Late last year, ZAGG sent us a new pair of iPhone-compatible earphones called Z.buds ($80), designed to offer an alternative to Apple's In-Ear Headphones with Remote and Mic, as well as numerous other iPhone-compatible in-canal earphones that have been released over the past year and a half. As we noted in our First Look, we had problems with the Z.buds, and ultimately wound up sending the pair back to ZAGG for replacement; the second pair we've tested exhibited the same unusual issue, which we note in our brief review today.
Z.buds combine matte and reflective metallic plastic canalphone housings with a microphone, a call/track control button, and an in-line volume control knob, all connected to one another in a lanyard necklace-style design with thick fabric cabling. The design, which otherwise uses plastic parts that look and feel a bit cheap, didn’t impress us tremendously in black, and does even less for us in the substitute red version that we subsequently received and used for more extended testing. In short, it looks like ZAGG tried to customize a pair of off-the-shelf lanyard headphones to appeal to iPhone users, but didn’t totally think through their value for connection to an iPhone.
Like other fabric lanyards we’ve tested, you’re supposed to wear Z.buds like a necklace, pop the earphones into your ears, and connect the headset to your device. The difference here: unlike the lanyard-friendly iPod shuffle, iPod mini, and iPod nano, which were connected to lanyards and dangled from them as you walked, the iPhone and iPhone 3G are too big to wear. Still, Z.Buds seems as if it was designed for such a purpose: it has an odd cable that forks at its mid point, with a detachable fabric loop for possible attachment to something like a case, and then another length of cable containing the volume knob and the iPhone/iPhone 3G-compatible plug. Without an iPhone hanging from your neck, the purpose of the necklace appears to be solely to manage the earphones, which you do with three chrome sizer balls that look cheap on the black headset and out of place on the red one. Some users may like the necklace concept, but the design struck us as misguided and not especially well executed.
The lanyard design carries another consequence: once the canalphones are in your ears, their cables fall to the back of your neck, with the microphone and remote control button settling behind your mouth rather than in front of it. This isn’t optimal for either audio or control. In our initial testing of ZAGG’s microphone and Apple’s latest microphone in the same neutral position, we were actually impressed by the comparatively natural, bass-rich sound of the ZAGG mic, but when both mics were worn as their designers apparently intended—Apple’s dangling down near the mouth, and ZAGG’s dangling somewhat behind it—what sonic performance benefits Z.buds might have offered were substantially reduced; Apple’s mic sounded very similar, with a little extra treble for added intelligibility.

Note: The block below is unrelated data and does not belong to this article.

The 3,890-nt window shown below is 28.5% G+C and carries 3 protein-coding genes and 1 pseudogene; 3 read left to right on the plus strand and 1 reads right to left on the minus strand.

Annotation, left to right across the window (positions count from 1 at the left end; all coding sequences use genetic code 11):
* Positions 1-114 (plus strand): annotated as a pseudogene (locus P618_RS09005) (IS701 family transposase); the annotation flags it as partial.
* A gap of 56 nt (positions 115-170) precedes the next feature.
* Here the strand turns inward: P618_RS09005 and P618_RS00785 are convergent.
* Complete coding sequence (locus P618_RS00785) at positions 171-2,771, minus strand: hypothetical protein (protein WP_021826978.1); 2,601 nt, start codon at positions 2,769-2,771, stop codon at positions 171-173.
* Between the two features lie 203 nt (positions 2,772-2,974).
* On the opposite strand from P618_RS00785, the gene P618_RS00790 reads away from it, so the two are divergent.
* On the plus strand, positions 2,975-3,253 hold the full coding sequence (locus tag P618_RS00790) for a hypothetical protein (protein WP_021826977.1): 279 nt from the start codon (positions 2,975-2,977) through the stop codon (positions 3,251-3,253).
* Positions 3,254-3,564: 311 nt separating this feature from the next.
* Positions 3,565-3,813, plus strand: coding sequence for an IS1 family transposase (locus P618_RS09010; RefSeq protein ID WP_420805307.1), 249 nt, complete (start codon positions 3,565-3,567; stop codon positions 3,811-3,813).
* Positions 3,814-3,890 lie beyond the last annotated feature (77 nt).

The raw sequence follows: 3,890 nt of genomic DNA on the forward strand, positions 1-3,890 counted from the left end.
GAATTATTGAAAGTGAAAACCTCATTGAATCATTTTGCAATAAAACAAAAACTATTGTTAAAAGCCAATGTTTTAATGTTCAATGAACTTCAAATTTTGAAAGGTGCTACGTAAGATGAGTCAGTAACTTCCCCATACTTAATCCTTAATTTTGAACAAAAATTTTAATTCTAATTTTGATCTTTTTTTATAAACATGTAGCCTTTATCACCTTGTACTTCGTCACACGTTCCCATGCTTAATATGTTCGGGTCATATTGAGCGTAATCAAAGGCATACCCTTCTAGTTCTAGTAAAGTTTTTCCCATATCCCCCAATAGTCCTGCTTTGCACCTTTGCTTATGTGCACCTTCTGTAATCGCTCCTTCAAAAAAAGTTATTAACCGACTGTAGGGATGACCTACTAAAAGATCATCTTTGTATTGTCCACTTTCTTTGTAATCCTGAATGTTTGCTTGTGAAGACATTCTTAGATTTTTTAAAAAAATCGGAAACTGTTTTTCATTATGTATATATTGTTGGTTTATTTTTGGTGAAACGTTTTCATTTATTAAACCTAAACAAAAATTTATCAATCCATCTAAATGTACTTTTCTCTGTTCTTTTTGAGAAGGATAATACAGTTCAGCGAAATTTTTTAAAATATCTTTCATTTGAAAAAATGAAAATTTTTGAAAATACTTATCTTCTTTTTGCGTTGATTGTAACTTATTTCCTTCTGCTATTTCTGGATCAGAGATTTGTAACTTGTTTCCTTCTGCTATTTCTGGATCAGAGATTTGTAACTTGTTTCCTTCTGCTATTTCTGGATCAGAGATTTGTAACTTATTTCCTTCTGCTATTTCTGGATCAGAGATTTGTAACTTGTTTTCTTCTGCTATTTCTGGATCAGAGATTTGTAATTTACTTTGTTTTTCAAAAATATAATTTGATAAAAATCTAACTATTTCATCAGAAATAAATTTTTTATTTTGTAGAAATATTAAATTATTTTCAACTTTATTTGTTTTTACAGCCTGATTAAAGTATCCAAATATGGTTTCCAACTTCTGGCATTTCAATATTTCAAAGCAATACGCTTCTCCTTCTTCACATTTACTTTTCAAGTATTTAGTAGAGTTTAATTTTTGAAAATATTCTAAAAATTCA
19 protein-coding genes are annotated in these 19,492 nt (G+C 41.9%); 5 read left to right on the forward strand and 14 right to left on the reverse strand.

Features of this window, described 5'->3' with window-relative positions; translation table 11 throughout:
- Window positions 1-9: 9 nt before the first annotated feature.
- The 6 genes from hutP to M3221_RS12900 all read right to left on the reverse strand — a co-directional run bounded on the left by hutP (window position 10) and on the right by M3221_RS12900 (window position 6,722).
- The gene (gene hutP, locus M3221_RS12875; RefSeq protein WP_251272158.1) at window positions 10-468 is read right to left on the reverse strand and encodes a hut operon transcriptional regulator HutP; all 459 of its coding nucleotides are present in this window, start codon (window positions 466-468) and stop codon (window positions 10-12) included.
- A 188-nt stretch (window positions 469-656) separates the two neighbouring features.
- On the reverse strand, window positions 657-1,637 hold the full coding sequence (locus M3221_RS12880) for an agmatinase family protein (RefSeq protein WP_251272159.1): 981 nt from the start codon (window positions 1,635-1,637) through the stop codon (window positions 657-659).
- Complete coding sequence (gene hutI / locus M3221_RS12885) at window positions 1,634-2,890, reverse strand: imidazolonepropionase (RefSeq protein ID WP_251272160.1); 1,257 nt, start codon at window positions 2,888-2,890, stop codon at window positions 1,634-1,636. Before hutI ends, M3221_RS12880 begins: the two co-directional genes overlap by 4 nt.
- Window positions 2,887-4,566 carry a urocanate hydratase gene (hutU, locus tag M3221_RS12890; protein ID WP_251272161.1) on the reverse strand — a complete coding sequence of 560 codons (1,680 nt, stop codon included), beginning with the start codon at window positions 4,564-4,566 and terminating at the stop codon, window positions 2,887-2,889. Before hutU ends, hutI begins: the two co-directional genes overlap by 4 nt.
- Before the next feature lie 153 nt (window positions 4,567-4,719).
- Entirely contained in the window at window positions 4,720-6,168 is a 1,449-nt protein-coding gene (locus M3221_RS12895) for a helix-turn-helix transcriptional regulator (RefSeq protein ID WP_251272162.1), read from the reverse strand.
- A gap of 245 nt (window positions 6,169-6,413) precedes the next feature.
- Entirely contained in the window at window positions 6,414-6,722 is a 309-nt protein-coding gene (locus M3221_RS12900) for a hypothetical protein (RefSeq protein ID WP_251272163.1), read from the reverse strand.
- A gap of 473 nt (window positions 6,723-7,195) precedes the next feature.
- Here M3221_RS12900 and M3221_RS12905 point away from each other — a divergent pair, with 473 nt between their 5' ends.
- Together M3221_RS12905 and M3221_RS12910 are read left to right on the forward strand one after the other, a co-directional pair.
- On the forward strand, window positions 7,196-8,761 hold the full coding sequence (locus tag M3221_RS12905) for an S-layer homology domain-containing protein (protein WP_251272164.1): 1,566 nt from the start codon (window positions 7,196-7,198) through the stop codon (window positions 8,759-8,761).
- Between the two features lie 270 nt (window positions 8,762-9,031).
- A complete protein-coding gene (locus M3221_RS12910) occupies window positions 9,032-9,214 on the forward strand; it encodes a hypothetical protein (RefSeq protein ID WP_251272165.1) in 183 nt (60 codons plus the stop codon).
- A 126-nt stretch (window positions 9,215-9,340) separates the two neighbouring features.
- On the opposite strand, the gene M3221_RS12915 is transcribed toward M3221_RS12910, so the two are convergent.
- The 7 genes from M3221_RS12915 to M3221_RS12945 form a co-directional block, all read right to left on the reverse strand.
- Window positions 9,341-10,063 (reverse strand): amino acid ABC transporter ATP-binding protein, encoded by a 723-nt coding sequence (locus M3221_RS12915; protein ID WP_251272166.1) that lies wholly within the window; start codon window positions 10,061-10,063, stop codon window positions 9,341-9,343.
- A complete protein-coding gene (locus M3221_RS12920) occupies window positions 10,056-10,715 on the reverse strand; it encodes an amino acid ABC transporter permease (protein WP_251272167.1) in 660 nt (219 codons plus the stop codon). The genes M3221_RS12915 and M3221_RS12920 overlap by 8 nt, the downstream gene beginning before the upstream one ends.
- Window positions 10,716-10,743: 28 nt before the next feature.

A much bigger issue with the mic was one that we couldn’t explain. We’ve tested literally dozens of iPhone-ready microphones at this point, and to the best of our recollection never had issues getting any of them to work for phone calls, audio recording applications, or the like with our iPhone 3G. Both versions of Z.buds for some reason refused to work properly as a microphone or remote for our iPhone 3G, whether in telephone mode, voice recording mode, or otherwise. This device just ignored the microphone and button presses, even though it recognized every other remote and headset we’ve connected. However, Z.buds worked as both a microphone and remote when we connected it to the original iPhone and a second-generation iPod touch for audio recording. It’s also worth noting that the volume controls, which are analog rather than digital or iPhone-dependent, work regardless of the device you use, and you can use at least the earphones, possibly the mic, with other iPod models as well.
Audio quality through the Z.buds earphones with the foam eartips attached was fine, not much better. We found them warm to the point of having somewhat overbearing bass, noticeable as a bit too much when you’re playing really bass-heavy songs, and they also present songs a little unusually: certain higher-pitched instruments pop, but due to some distortion, they tend to distract from the music rather than making it sound more realistic. On the flip side, the two types of included foam eartips did a fine job of isolating ambient noise in our testing, and ZAGG also includes four sets of rubber tips—including triple-flanges—to fit the ears and preferences of other users. All of the parts are stored in an inexpensive drawstring carrying bag.
Overall, the Z.buds are like a number of other earphones we’ve tried in the past from first-time headphone vendors: a bit off in design, functionality, and sound quality, despite what appears to be a very earnest attempt by ZAGG to create something that users might like and find useful. Given the way these look, feel, and sound, we wouldn’t recommend them to most users, and the issues we’ve had with two pairs and the iPhone 3G are as much a source of confusion as disappointment. Our preference would be for a less complex, more streamlined design with nicer-feeling components and smarter microphone/remote placement; even with their flaws, Apple’s In-Ear Headphones with Remote and Mic strike us as a much smarter overall pick for users with the same needs.